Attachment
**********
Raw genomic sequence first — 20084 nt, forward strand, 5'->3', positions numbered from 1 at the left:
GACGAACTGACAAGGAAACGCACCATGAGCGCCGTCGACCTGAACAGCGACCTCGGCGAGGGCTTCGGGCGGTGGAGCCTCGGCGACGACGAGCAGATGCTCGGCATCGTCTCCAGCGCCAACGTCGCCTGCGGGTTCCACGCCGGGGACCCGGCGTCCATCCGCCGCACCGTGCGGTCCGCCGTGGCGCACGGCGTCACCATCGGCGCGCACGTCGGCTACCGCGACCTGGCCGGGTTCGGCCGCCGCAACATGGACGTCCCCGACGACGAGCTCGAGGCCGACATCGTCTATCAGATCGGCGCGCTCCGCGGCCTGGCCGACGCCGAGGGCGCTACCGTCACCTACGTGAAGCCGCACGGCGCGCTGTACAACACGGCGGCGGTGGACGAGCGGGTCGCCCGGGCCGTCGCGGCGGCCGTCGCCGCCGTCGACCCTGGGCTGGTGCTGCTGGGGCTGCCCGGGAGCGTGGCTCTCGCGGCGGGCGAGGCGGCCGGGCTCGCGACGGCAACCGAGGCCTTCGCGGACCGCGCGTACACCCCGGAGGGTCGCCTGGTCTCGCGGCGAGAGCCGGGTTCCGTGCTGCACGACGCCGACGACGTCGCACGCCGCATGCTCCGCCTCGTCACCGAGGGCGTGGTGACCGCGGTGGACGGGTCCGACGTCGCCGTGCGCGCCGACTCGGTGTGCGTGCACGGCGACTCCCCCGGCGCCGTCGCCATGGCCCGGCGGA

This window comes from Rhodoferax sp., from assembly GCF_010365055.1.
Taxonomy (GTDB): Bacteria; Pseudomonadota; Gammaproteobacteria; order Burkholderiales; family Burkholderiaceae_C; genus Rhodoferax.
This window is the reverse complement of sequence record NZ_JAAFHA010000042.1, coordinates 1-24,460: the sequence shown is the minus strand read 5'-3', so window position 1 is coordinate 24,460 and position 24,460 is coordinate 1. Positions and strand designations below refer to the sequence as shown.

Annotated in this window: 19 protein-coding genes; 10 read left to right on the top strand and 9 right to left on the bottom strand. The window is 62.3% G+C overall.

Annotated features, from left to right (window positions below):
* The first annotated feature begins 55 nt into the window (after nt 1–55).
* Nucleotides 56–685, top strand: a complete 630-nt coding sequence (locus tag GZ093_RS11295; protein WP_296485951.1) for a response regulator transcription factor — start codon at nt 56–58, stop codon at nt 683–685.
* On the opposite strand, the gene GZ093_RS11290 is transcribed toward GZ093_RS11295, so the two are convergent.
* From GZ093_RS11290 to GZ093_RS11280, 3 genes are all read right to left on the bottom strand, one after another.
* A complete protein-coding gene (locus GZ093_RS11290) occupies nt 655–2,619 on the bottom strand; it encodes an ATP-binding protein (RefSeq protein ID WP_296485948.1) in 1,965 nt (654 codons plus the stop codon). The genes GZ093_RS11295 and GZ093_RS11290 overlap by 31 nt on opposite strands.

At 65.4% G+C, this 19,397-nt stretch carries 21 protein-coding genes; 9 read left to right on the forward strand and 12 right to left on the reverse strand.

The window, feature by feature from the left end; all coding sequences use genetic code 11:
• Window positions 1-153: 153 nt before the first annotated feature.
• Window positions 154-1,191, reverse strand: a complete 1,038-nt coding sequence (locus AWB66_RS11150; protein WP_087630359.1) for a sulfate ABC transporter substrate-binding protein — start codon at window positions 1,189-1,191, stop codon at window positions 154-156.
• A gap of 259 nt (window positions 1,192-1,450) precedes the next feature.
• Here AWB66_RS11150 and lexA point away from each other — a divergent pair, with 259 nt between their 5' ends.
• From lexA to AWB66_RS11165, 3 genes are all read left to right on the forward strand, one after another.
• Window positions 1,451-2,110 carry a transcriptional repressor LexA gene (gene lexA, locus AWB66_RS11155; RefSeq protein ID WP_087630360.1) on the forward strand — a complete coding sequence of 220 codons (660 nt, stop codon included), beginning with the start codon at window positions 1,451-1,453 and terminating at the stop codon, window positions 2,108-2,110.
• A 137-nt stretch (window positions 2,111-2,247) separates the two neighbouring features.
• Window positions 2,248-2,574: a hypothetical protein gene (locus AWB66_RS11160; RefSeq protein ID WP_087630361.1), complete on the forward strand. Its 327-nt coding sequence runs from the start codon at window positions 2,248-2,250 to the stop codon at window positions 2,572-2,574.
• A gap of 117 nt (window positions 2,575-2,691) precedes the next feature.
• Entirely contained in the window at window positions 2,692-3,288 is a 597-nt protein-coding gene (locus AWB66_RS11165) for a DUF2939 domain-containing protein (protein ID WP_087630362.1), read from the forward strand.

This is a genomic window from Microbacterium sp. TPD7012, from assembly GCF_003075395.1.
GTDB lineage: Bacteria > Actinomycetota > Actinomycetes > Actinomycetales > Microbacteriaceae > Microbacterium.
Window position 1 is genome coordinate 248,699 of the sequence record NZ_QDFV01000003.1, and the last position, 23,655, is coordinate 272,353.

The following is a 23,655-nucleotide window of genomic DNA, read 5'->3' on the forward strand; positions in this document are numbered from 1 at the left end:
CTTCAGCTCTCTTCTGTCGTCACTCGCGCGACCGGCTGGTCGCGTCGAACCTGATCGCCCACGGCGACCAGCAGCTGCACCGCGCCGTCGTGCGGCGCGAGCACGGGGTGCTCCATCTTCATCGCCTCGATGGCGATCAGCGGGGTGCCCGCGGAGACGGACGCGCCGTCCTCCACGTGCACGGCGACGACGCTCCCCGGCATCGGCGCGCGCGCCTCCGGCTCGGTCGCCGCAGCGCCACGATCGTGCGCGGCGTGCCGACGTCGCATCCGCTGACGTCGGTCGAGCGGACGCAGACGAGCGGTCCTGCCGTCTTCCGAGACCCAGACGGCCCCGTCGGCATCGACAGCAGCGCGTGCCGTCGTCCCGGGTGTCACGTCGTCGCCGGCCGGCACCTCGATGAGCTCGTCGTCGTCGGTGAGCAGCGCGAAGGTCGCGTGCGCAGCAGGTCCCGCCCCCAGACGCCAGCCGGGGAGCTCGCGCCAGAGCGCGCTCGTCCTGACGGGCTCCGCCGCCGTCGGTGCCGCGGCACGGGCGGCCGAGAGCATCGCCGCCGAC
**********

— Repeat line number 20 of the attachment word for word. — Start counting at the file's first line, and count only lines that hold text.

• Window positions 1,451-2,110 carry a transcriptional repressor LexA gene (gene lexA, locus AWB66_RS11155; RefSeq protein ID WP_087630360.1) on the forward strand — a complete coding sequence of 220 codons (660 nt, stop codon included), beginning with the start codon at window positions 1,451-1,453 and terminating at the stop codon, window positions 2,108-2,110.